Should You Breed From Your Mare?

Should You Breed From Your Mare?

If anything goes wrong – have a foal, isn’t that the mantra trotted out by mare owners? But the fact of the matter is that not every mare should be considered a breeding prospect and it can cost an awful lot of money to create a foal and raise it to riding age, whether that foal is a good or a bad specimen.

What type of mare should you breed from?

The idea with horse breeding is to take a good mare and a good stallion and breed something even better – that’s the theory anyway. However, even if you start with a good mare and put her to a quality stallion, there is no guarantee of a good outcome. A lot can go wrong between covering and foaling and it is not a given that you will pick up all the attributes of both the mare and stallion which attracted you to breed from them in the first place.

The general rules are that any mare should be able to demonstrate the following:-

Good conformation – if there are defects, they should be of the type that cannot be passed on, e.g. scars caused by an injury or other issues which may be the result of management or environment

A good temperament

A proven competition record

Known breeding history – this is not essential and some mares will only have recorded breeding going back a couple of generations but it does make it much harder to evaluate what type of foal you might produce if there is little or no breeding record and increase the risk that you may not get what you want

Breeding is a risky business

Even with a good mare and stallion, there is no guarantee of the right product at the end of the process. Horses can inherit unwanted traits and characteristics from further back in their lineage (which is why it is helpful to be able to look back over several generations) and they can fail to thrive for a number of other reasons.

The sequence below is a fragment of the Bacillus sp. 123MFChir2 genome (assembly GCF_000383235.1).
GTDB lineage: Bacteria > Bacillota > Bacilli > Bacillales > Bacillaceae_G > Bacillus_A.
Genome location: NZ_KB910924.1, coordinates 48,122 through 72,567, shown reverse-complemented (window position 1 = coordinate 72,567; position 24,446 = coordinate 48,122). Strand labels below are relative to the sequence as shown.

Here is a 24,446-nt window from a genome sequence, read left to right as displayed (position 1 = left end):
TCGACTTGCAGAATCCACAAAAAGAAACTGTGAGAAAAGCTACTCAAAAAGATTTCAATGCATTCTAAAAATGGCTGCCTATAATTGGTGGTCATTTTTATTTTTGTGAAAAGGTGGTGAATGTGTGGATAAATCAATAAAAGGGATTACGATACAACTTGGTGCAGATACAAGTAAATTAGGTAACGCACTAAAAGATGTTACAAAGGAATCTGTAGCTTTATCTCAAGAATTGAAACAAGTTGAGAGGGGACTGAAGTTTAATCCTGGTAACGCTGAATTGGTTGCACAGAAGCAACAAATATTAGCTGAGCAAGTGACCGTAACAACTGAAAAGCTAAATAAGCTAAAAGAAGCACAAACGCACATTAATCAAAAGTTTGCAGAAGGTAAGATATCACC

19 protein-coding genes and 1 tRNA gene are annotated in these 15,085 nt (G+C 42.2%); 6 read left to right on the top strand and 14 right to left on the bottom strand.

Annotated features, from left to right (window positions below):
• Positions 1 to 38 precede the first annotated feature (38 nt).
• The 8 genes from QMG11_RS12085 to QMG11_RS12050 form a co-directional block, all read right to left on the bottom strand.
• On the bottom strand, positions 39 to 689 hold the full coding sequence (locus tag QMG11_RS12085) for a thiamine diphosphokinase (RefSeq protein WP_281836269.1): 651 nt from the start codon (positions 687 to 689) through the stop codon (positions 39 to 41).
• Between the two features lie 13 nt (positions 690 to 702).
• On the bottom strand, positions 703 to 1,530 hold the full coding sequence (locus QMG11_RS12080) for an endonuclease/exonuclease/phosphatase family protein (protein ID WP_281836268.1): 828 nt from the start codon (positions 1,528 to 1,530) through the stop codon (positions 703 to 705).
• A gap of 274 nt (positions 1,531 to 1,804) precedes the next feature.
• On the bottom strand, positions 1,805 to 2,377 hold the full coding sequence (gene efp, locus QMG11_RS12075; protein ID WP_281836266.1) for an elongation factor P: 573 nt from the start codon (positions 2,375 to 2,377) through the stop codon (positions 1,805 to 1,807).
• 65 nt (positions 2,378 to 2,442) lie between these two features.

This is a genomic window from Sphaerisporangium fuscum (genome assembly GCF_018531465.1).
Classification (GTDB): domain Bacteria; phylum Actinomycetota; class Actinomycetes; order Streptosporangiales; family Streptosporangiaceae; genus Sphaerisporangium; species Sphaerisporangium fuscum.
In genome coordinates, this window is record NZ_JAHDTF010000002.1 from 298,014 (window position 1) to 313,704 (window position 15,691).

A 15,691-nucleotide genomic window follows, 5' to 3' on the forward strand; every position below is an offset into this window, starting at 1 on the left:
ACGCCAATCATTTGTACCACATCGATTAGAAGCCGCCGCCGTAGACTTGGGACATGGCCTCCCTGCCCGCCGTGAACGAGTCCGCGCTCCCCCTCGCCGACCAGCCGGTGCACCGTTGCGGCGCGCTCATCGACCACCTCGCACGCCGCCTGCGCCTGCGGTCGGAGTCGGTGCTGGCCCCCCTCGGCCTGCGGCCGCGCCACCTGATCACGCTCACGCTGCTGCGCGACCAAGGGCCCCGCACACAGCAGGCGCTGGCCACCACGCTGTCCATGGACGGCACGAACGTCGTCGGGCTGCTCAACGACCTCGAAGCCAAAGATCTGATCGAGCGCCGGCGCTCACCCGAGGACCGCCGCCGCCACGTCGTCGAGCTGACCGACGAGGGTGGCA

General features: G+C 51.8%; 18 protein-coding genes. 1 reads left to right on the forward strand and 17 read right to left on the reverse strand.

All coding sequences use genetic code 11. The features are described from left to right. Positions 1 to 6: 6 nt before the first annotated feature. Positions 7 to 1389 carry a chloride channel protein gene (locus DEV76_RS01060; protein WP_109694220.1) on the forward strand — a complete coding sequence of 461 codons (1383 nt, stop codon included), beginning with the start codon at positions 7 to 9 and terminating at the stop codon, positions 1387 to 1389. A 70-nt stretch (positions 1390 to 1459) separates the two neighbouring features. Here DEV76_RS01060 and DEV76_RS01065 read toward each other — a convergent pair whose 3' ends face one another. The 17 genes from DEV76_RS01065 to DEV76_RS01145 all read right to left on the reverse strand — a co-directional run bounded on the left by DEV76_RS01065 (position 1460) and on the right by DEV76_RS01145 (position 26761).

It is completely incorrect to look at a foal as a free horse if you have a good mare as there are plenty of costs which will need to be covered just to get you to the point of a live foal.

There will be stud fees associated with the covering and mares don’t always take first time. There are other (more expensive) options which you can explore as well such as AI – Artificial Insemination – and embryo transfer. Both of these processes are quite fiddly and will involve daily vet visits or trips for a defined period of time or livery costs if you leave the mare at stud for the process.

First time owners may want to consider sending their mare to stud to foal down if they haven’t done this before. Whether your mare foals at home or at stud, you will need to make provision for her on your yard. A mare and foal box is usually oversized and should be in a quiet location. There will need to be a small, safe turnout paddock for them with level ground and foal proof fencing when the time comes for them to go in the field. At six months, you will need to be able to wean the foal who should be far enough away from the mare with his own company so that mare and foal are not within sight or sound of one another so this might require moving the foal or mare to a different premises.

Before backing

Youngsters require a lot of handling and early input otherwise you will end up with a feral on your hands. It’s not a question of ignoring them until they are ready to back. Early handling should include:-

Picking up feet and tapping them with a hoof pick to get them used to being trimmed and shod later on

Wearing a head collar called a foal slip

Teaching manners on the ground such as tying up and leading in hand

Correct behaviour at turn out and on bring in

Loading and travelling

The more correct handling and education a young horse has, the better they will be to manage and to back. Showing in hand can be a good way to introduce young horses to the sights and sounds of the competition scene which is all experience in the bank for later on. Youngsters should not be shown too much and should only be asked to walk and trot up on good ground to protect developing joints.


Colts should be gelded at around six months but some people do it earlier than this as they can become very boisterous and difficult to manage.

Breeding experts all maintain that horses have to earn the right to reproduce; welfare charities are full to the brim with the products of unregulated breeding – the world does not need more horses unless they have a specific job to do. There is a huge responsibility attached to breeding, to only use good quality animals with the aim of producing something even better than both parents.



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